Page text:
Aeschynomene rudis Benth.
CC = *
CW = 5
MOC = 1
Family - Fabaceae/Faboideae
Habit - Robust annual forb.
Stem - Ascending to erect, to 2 m, sometimes branched, the upper portion moderately pubescent with pustular-based spreading hairs to 2 mm long.
Leaves - Alternate, pinnately even-compound, petiolate, sensitive to light and touch. Stipules conspicuous on young growth but usually shed with age, herbaceous, lanceolate, peltate, with a small lobelike appendage below the point of attachment, 8-10 mm long, 4-5 mm wide, tapered to a sharply pointed tip. Petioles 10-12 mm long, the rachis 9-12 cm long, the petiole and rachis pubescent with pustular-based nonglandular, whitish hairs. Blades with 40-50 leaflets, these subopposite, 8-16 mm long, 2-3 mm wide.
Flower - Peduncles often glandular-hairy and sticky, the bracts subtending the flowers similar to the stipules but often smaller. Calyces with the tube 0.8-1.0 mm long; the upper lip 4-5 mm long, shallowly 2-lobed apically; the lower lip 4-5 mm long, shallowly 3-lobed apically. Corollas papilionaceous, glabrous, yellow to orange, sometimes striped or tinged with red or purple, the petals tapered to a short stalklike base; the banner broadly ovate to nearly circular; the wings narrowly obovate; the keel oblanceolate and curved in outline, boat-shaped. Stamens 10, the filaments all fused, the tube split on 1 side or more commonly deeply on 2 sides into 2 groups of 5 stamens each, the anthers small, attached near the midpoint, all similar in size. Ovary linear, short-stalked, often hairy, the style glabrous, curved, the stigma small and terminal.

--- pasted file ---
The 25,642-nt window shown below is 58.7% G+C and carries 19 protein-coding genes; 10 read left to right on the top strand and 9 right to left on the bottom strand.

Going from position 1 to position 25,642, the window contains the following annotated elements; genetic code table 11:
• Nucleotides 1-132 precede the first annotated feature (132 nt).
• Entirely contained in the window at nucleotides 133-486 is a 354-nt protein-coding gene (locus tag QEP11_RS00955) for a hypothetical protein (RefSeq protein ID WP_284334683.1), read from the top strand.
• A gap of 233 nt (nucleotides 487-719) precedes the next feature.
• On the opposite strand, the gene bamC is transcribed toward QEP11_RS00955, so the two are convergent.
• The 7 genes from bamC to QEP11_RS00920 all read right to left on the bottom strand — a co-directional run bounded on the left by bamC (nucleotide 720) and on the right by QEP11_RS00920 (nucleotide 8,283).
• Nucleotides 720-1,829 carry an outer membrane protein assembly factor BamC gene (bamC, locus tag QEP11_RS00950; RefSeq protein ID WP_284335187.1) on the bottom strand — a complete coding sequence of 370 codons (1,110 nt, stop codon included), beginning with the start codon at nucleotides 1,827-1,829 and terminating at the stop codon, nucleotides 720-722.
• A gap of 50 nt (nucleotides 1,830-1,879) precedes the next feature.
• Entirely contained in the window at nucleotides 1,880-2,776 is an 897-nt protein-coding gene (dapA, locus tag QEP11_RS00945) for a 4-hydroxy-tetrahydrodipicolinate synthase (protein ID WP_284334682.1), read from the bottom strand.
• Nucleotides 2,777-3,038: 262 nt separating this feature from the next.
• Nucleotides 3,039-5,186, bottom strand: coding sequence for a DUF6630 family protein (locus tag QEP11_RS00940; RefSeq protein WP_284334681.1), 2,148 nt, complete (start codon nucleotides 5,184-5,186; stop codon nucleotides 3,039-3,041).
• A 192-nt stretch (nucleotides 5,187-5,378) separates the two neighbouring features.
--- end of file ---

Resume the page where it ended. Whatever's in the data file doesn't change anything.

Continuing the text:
Fruits - Fruits 4-6 cm long, 4-6 mm wide, the stalk 4-6 mm long, the surfaces at maturity sparsely pustular- hairy, usually with pronounced medial lines of stout pustular-based, warty projections to 1 mm long, dehiscent into 7-12 segments, these 5-6 mm long, 5-6 mm wide. Seeds 4-5 mm long, 2-3 mm wide, reddish brown to olive brown.
Flowering - July - September.
Habitat - Fields, ditches, rice paddies.
Origin - Native to South America.
Lookalikes - Aeschynomene indica.
Other info. - This introduced legume was first reported in Missouri in 1994, and remains rare in the state. Its U.S. range is sparse, consisting principally of widely scattered locations in a few southern states. The plant is somewhat weedy and, since it prefers seasonally flooded areas such as marshes and rice paddies, has the potential to become a problem in rice fields.
Photographs taken at Otter Slough Conservation Area, Stoddard County, MO, 9-11-2019 and 8-17-2021 (SRTurner).